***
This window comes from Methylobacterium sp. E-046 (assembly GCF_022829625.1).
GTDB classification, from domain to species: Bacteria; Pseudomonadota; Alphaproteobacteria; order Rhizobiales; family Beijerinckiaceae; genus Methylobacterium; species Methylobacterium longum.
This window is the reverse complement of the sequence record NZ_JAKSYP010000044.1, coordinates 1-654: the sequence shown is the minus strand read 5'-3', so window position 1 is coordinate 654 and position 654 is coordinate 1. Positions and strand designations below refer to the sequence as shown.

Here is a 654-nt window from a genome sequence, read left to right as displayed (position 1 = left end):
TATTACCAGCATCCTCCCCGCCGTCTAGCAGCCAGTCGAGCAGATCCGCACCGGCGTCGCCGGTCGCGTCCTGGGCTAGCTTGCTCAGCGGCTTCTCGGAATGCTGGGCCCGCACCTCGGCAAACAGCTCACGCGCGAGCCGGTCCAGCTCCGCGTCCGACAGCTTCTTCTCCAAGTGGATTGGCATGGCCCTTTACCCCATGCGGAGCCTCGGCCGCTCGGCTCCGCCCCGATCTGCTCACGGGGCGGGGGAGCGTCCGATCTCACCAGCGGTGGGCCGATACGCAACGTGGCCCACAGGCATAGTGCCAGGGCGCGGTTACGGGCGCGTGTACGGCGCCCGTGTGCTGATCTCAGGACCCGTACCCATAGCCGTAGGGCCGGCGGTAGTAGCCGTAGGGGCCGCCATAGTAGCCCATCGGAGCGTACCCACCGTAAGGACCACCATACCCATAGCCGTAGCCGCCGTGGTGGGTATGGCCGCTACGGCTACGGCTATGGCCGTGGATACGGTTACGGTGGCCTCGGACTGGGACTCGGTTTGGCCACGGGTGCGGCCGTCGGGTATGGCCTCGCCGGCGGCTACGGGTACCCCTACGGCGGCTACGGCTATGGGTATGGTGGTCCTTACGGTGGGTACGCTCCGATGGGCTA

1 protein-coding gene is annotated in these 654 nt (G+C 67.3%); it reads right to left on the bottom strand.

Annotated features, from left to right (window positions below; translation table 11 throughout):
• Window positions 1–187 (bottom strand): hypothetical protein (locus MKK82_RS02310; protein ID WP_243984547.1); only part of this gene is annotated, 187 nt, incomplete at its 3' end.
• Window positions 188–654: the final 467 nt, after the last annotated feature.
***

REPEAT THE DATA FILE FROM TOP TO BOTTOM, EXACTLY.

This window comes from Methylobacterium sp. E-046 (assembly GCF_022829625.1).
GTDB classification, from domain to species: Bacteria; Pseudomonadota; Alphaproteobacteria; order Rhizobiales; family Beijerinckiaceae; genus Methylobacterium; species Methylobacterium longum.
This window is the reverse complement of the sequence record NZ_JAKSYP010000044.1, coordinates 1-654: the sequence shown is the minus strand read 5'-3', so window position 1 is coordinate 654 and position 654 is coordinate 1. Positions and strand designations below refer to the sequence as shown.

Here is a 654-nt window from a genome sequence, read left to right as displayed (position 1 = left end):
TATTACCAGCATCCTCCCCGCCGTCTAGCAGCCAGTCGAGCAGATCCGCACCGGCGTCGCCGGTCGCGTCCTGGGCTAGCTTGCTCAGCGGCTTCTCGGAATGCTGGGCCCGCACCTCGGCAAACAGCTCACGCGCGAGCCGGTCCAGCTCCGCGTCCGACAGCTTCTTCTCCAAGTGGATTGGCATGGCCCTTTACCCCATGCGGAGCCTCGGCCGCTCGGCTCCGCCCCGATCTGCTCACGGGGCGGGGGAGCGTCCGATCTCACCAGCGGTGGGCCGATACGCAACGTGGCCCACAGGCATAGTGCCAGGGCGCGGTTACGGGCGCGTGTACGGCGCCCGTGTGCTGATCTCAGGACCCGTACCCATAGCCGTAGGGCCGGCGGTAGTAGCCGTAGGGGCCGCCATAGTAGCCCATCGGAGCGTACCCACCGTAAGGACCACCATACCCATAGCCGTAGCCGCCGTGGTGGGTATGGCCGCTACGGCTACGGCTATGGCCGTGGATACGGTTACGGTGGCCTCGGACTGGGACTCGGTTTGGCCACGGGTGCGGCCGTCGGGTATGGCCTCGCCGGCGGCTACGGGTACCCCTACGGCGGCTACGGCTATGGGTATGGTGGTCCTTACGGTGGGTACGCTCCGATGGGCTA

1 protein-coding gene is annotated in these 654 nt (G+C 67.3%); it reads right to left on the bottom strand.

Annotated features, from left to right (window positions below; translation table 11 throughout):
• Window positions 1–187 (bottom strand): hypothetical protein (locus MKK82_RS02310; protein ID WP_243984547.1); only part of this gene is annotated, 187 nt, incomplete at its 3' end.
• Window positions 188–654: the final 467 nt, after the last annotated feature.